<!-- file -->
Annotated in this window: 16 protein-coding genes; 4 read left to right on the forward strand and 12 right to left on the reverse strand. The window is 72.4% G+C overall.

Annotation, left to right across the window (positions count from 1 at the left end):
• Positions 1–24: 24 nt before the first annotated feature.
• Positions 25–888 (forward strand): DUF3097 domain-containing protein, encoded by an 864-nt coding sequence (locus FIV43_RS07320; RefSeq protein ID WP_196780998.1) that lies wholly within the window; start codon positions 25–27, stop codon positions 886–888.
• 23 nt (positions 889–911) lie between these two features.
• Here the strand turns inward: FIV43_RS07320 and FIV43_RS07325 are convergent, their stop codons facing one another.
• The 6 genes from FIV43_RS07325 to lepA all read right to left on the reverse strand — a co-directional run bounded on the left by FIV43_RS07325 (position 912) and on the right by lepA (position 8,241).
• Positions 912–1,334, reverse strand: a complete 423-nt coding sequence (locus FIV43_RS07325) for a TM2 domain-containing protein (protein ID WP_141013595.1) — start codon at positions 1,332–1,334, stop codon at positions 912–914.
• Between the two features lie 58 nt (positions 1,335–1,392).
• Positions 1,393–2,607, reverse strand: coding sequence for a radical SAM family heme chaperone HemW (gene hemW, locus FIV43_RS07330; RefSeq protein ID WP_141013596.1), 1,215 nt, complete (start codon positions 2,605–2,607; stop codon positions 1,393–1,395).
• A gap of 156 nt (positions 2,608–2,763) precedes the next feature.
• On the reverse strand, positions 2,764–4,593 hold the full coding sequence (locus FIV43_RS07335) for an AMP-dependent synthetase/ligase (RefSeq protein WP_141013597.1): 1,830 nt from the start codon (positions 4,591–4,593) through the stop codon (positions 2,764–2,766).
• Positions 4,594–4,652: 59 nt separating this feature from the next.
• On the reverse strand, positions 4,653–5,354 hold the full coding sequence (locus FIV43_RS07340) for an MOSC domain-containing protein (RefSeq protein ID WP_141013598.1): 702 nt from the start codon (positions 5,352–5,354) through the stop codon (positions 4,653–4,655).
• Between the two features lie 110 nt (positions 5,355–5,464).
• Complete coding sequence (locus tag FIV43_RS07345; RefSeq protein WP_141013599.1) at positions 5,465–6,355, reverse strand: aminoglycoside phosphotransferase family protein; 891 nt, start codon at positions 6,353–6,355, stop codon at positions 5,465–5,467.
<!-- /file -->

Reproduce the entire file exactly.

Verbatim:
Annotated in this window: 16 protein-coding genes; 4 read left to right on the forward strand and 12 right to left on the reverse strand. The window is 72.4% G+C overall.

Annotation, left to right across the window (positions count from 1 at the left end):
• Positions 1–24: 24 nt before the first annotated feature.
• Positions 25–888 (forward strand): DUF3097 domain-containing protein, encoded by an 864-nt coding sequence (locus FIV43_RS07320; RefSeq protein ID WP_196780998.1) that lies wholly within the window; start codon positions 25–27, stop codon positions 886–888.
• 23 nt (positions 889–911) lie between these two features.
• Here the strand turns inward: FIV43_RS07320 and FIV43_RS07325 are convergent, their stop codons facing one another.
• The 6 genes from FIV43_RS07325 to lepA all read right to left on the reverse strand — a co-directional run bounded on the left by FIV43_RS07325 (position 912) and on the right by lepA (position 8,241).
• Positions 912–1,334, reverse strand: a complete 423-nt coding sequence (locus FIV43_RS07325) for a TM2 domain-containing protein (protein ID WP_141013595.1) — start codon at positions 1,332–1,334, stop codon at positions 912–914.
• Between the two features lie 58 nt (positions 1,335–1,392).
• Positions 1,393–2,607, reverse strand: coding sequence for a radical SAM family heme chaperone HemW (gene hemW, locus FIV43_RS07330; RefSeq protein ID WP_141013596.1), 1,215 nt, complete (start codon positions 2,605–2,607; stop codon positions 1,393–1,395).
• A gap of 156 nt (positions 2,608–2,763) precedes the next feature.
• On the reverse strand, positions 2,764–4,593 hold the full coding sequence (locus FIV43_RS07335) for an AMP-dependent synthetase/ligase (RefSeq protein WP_141013597.1): 1,830 nt from the start codon (positions 4,591–4,593) through the stop codon (positions 2,764–2,766).
• Positions 4,594–4,652: 59 nt separating this feature from the next.
• On the reverse strand, positions 4,653–5,354 hold the full coding sequence (locus FIV43_RS07340) for an MOSC domain-containing protein (RefSeq protein ID WP_141013598.1): 702 nt from the start codon (positions 5,352–5,354) through the stop codon (positions 4,653–4,655).
• Between the two features lie 110 nt (positions 5,355–5,464).
• Complete coding sequence (locus tag FIV43_RS07345; RefSeq protein WP_141013599.1) at positions 5,465–6,355, reverse strand: aminoglycoside phosphotransferase family protein; 891 nt, start codon at positions 6,353–6,355, stop codon at positions 5,465–5,467.